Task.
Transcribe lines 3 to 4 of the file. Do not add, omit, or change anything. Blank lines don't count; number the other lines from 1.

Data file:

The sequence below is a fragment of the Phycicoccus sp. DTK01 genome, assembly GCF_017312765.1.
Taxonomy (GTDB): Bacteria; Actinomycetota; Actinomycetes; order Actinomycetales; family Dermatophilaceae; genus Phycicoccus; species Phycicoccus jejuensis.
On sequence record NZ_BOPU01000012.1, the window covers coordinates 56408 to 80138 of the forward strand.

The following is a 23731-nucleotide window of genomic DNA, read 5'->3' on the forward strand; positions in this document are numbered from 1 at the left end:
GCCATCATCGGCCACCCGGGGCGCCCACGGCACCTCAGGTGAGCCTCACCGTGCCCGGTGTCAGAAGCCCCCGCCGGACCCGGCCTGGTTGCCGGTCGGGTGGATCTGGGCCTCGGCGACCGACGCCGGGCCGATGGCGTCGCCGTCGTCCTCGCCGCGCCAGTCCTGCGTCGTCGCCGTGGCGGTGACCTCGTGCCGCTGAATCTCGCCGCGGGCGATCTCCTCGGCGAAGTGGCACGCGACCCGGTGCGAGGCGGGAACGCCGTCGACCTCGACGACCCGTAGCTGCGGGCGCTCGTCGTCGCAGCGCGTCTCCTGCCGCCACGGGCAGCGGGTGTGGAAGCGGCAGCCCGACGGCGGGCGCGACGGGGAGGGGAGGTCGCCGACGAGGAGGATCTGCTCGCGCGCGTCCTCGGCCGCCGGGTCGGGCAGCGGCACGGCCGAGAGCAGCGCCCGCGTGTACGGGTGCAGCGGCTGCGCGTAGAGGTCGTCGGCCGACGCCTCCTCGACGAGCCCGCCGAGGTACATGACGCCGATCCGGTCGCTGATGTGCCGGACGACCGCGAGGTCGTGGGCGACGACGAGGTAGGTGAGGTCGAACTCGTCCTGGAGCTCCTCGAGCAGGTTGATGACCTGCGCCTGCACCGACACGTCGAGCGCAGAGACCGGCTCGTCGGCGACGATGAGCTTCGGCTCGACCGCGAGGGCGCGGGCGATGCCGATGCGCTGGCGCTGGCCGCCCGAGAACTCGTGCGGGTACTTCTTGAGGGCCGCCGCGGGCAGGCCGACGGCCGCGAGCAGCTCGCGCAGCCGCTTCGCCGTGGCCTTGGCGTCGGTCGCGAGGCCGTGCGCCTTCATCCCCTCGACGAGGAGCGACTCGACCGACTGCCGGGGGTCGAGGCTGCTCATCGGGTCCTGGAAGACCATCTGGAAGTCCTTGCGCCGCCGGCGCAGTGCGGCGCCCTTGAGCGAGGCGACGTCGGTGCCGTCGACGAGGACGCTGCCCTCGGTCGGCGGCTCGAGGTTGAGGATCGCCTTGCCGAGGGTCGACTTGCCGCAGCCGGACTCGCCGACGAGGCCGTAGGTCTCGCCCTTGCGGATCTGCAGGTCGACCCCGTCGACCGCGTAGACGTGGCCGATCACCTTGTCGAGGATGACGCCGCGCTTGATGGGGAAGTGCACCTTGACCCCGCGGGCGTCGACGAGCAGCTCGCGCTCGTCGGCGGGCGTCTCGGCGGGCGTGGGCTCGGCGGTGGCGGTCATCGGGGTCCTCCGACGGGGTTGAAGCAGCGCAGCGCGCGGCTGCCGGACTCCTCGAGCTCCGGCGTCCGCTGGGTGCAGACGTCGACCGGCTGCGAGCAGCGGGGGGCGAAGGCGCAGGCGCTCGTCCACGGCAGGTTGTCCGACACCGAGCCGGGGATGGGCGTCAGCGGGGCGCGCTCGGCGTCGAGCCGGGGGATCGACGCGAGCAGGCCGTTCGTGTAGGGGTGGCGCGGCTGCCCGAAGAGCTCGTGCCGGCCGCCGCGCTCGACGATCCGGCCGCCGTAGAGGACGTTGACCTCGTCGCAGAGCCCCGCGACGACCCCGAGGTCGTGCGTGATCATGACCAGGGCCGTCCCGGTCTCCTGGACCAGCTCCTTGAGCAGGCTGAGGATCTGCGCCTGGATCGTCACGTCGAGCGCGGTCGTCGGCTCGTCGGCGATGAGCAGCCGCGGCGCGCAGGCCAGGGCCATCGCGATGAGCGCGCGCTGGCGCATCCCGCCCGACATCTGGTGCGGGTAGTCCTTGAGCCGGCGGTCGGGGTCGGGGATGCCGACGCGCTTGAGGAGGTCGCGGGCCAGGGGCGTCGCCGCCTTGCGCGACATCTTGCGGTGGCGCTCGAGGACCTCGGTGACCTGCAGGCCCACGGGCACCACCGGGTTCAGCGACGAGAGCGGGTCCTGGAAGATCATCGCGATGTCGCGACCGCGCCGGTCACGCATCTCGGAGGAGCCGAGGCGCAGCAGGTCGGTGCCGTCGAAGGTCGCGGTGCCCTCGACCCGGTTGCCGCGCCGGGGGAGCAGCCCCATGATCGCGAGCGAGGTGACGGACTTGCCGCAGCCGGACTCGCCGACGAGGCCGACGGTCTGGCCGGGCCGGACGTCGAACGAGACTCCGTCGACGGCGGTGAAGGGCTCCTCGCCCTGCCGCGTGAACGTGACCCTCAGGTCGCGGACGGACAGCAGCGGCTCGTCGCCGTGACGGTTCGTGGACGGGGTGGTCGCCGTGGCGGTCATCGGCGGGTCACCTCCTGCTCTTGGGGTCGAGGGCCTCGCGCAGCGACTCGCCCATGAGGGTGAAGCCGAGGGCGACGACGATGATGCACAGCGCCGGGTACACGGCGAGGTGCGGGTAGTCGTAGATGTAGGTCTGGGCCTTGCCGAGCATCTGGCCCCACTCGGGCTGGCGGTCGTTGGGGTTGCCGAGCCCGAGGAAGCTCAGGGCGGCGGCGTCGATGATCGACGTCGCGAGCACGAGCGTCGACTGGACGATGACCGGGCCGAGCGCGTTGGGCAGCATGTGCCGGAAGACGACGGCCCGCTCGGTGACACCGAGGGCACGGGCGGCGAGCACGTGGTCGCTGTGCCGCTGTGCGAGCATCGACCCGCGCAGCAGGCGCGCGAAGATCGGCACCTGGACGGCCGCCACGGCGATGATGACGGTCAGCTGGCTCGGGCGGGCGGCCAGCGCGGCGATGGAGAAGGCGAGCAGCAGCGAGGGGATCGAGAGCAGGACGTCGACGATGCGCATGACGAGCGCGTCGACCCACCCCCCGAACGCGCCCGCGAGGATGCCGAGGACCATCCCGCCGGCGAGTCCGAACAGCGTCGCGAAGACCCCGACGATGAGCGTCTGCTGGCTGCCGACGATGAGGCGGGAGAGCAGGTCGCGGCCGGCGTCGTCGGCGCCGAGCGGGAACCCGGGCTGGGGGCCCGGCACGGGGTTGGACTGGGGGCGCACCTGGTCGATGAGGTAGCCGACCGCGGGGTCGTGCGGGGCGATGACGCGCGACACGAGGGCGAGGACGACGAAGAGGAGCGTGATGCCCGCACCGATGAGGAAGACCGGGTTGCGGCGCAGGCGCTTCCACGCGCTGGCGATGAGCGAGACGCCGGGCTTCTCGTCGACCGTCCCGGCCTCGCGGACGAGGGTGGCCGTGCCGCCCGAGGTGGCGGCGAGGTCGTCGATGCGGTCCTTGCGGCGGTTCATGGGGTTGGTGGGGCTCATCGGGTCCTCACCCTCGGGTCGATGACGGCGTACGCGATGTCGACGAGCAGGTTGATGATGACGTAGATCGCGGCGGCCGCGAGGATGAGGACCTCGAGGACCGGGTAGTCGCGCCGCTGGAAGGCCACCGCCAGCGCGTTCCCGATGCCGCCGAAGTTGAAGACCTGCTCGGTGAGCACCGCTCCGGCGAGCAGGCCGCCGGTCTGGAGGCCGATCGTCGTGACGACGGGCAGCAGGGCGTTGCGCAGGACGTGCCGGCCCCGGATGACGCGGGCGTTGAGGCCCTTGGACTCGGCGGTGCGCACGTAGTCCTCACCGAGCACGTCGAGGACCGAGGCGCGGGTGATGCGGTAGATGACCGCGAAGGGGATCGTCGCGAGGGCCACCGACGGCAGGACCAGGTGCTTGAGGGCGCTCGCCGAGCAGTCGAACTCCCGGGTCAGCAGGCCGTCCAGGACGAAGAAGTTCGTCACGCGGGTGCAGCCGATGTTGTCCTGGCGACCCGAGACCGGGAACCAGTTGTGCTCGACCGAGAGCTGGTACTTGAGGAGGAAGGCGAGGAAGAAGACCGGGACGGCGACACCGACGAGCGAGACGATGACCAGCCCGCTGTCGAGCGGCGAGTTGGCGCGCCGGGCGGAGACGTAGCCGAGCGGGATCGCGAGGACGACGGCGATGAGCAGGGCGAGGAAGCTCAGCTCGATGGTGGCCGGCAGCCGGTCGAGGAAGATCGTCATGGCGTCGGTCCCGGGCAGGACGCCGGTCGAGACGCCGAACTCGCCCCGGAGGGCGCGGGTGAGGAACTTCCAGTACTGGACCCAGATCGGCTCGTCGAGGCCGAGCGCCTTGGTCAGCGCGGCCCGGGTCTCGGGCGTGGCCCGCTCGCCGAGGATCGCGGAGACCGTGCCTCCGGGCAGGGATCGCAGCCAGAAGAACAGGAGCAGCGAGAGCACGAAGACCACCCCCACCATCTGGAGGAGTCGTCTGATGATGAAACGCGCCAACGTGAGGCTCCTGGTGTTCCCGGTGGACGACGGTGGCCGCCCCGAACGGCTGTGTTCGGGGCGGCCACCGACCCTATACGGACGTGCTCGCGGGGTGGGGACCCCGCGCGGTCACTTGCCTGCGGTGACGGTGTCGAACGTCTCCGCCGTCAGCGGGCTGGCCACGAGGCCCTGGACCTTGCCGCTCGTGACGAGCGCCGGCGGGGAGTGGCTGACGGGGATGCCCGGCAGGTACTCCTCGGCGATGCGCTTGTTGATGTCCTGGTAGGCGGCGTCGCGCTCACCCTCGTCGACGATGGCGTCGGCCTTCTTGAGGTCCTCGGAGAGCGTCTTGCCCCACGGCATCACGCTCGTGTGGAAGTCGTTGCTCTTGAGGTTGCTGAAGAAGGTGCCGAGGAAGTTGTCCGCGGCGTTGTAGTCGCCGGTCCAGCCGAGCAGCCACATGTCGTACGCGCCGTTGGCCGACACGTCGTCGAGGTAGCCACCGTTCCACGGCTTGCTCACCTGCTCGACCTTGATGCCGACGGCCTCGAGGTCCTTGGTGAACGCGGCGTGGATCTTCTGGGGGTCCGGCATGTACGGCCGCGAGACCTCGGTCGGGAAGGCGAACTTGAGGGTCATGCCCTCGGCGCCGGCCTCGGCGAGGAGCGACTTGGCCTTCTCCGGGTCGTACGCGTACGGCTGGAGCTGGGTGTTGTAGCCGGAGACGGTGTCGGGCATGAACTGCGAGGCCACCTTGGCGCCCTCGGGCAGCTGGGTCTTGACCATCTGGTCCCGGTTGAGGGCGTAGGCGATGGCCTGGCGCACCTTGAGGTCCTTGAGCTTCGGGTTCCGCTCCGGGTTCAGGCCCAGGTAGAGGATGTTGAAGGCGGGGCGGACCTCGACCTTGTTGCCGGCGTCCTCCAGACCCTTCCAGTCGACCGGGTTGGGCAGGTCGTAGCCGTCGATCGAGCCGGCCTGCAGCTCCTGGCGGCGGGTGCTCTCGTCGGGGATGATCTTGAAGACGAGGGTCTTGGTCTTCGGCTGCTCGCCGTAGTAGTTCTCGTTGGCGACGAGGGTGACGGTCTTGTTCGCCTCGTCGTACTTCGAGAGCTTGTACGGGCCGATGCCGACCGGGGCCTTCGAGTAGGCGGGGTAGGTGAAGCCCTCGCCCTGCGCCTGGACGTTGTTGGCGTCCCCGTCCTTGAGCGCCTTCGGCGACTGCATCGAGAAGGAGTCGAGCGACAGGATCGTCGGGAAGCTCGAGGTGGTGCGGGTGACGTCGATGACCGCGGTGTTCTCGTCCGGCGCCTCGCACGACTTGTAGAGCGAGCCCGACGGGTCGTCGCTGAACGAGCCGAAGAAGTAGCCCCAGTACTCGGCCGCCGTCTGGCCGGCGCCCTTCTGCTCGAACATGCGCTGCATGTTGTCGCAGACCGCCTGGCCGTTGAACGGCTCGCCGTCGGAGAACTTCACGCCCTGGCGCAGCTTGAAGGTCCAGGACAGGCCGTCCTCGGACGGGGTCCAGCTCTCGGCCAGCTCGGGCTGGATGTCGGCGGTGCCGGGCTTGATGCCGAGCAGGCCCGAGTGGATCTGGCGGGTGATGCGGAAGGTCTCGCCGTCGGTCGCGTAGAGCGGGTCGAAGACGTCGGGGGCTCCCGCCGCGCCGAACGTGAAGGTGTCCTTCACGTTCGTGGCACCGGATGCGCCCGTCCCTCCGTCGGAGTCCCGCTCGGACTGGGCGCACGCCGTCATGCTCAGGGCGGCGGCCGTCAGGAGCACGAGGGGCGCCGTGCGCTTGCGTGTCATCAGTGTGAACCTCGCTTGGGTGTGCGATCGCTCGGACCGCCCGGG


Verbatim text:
On sequence record NZ_BOPU01000012.1, the window covers coordinates 56408 to 80138 of the forward strand.

The following is a 23731-nucleotide window of genomic DNA, read 5'->3' on the forward strand; positions in this document are numbered from 1 at the left end: